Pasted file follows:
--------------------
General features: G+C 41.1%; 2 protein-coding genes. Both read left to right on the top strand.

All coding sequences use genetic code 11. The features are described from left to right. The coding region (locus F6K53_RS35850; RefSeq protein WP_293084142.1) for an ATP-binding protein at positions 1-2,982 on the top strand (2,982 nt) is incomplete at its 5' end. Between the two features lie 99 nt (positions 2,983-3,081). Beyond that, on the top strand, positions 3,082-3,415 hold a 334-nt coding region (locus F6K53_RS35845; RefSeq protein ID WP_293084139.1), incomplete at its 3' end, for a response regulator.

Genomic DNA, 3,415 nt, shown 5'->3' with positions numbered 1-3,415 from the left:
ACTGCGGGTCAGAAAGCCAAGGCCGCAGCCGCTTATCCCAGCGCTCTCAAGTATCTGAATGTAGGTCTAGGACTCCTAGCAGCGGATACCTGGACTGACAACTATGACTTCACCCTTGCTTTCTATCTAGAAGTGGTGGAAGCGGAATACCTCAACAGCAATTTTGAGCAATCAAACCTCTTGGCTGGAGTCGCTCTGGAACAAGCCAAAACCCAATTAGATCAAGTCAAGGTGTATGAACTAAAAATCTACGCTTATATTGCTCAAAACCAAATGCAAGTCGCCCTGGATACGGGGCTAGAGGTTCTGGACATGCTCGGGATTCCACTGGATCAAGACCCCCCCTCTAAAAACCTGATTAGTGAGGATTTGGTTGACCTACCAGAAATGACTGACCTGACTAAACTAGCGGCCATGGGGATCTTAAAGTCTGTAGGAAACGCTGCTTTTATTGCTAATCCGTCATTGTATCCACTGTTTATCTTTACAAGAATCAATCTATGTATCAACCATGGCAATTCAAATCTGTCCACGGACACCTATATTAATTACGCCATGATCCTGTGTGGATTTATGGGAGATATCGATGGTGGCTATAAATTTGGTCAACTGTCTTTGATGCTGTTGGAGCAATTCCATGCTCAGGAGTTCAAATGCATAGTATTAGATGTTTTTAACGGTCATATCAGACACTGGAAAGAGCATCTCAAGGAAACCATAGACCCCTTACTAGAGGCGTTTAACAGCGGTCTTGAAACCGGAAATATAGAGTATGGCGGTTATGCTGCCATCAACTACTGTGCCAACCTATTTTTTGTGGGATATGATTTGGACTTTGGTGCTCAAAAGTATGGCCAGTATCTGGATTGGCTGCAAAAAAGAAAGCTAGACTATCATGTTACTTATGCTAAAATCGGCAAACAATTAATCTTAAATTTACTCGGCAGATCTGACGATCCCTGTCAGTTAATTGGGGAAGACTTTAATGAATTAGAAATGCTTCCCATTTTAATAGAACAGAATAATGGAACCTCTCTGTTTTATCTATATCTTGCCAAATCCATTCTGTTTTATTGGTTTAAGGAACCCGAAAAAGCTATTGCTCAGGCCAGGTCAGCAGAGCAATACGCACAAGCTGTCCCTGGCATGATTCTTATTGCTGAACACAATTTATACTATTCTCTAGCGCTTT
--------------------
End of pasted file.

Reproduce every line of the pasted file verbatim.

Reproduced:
General features: G+C 41.1%; 2 protein-coding genes. Both read left to right on the top strand.

All coding sequences use genetic code 11. The features are described from left to right. The coding region (locus F6K53_RS35850; RefSeq protein WP_293084142.1) for an ATP-binding protein at positions 1-2,982 on the top strand (2,982 nt) is incomplete at its 5' end. Between the two features lie 99 nt (positions 2,983-3,081). Beyond that, on the top strand, positions 3,082-3,415 hold a 334-nt coding region (locus F6K53_RS35845; RefSeq protein ID WP_293084139.1), incomplete at its 3' end, for a response regulator.

Genomic DNA, 3,415 nt, shown 5'->3' with positions numbered 1-3,415 from the left:
ACTGCGGGTCAGAAAGCCAAGGCCGCAGCCGCTTATCCCAGCGCTCTCAAGTATCTGAATGTAGGTCTAGGACTCCTAGCAGCGGATACCTGGACTGACAACTATGACTTCACCCTTGCTTTCTATCTAGAAGTGGTGGAAGCGGAATACCTCAACAGCAATTTTGAGCAATCAAACCTCTTGGCTGGAGTCGCTCTGGAACAAGCCAAAACCCAATTAGATCAAGTCAAGGTGTATGAACTAAAAATCTACGCTTATATTGCTCAAAACCAAATGCAAGTCGCCCTGGATACGGGGCTAGAGGTTCTGGACATGCTCGGGATTCCACTGGATCAAGACCCCCCCTCTAAAAACCTGATTAGTGAGGATTTGGTTGACCTACCAGAAATGACTGACCTGACTAAACTAGCGGCCATGGGGATCTTAAAGTCTGTAGGAAACGCTGCTTTTATTGCTAATCCGTCATTGTATCCACTGTTTATCTTTACAAGAATCAATCTATGTATCAACCATGGCAATTCAAATCTGTCCACGGACACCTATATTAATTACGCCATGATCCTGTGTGGATTTATGGGAGATATCGATGGTGGCTATAAATTTGGTCAACTGTCTTTGATGCTGTTGGAGCAATTCCATGCTCAGGAGTTCAAATGCATAGTATTAGATGTTTTTAACGGTCATATCAGACACTGGAAAGAGCATCTCAAGGAAACCATAGACCCCTTACTAGAGGCGTTTAACAGCGGTCTTGAAACCGGAAATATAGAGTATGGCGGTTATGCTGCCATCAACTACTGTGCCAACCTATTTTTTGTGGGATATGATTTGGACTTTGGTGCTCAAAAGTATGGCCAGTATCTGGATTGGCTGCAAAAAAGAAAGCTAGACTATCATGTTACTTATGCTAAAATCGGCAAACAATTAATCTTAAATTTACTCGGCAGATCTGACGATCCCTGTCAGTTAATTGGGGAAGACTTTAATGAATTAGAAATGCTTCCCATTTTAATAGAACAGAATAATGGAACCTCTCTGTTTTATCTATATCTTGCCAAATCCATTCTGTTTTATTGGTTTAAGGAACCCGAAAAAGCTATTGCTCAGGCCAGGTCAGCAGAGCAATACGCACAAGCTGTCCCTGGCATGATTCTTATTGCTGAACACAATTTATACTATTCTCTAGCGCTTT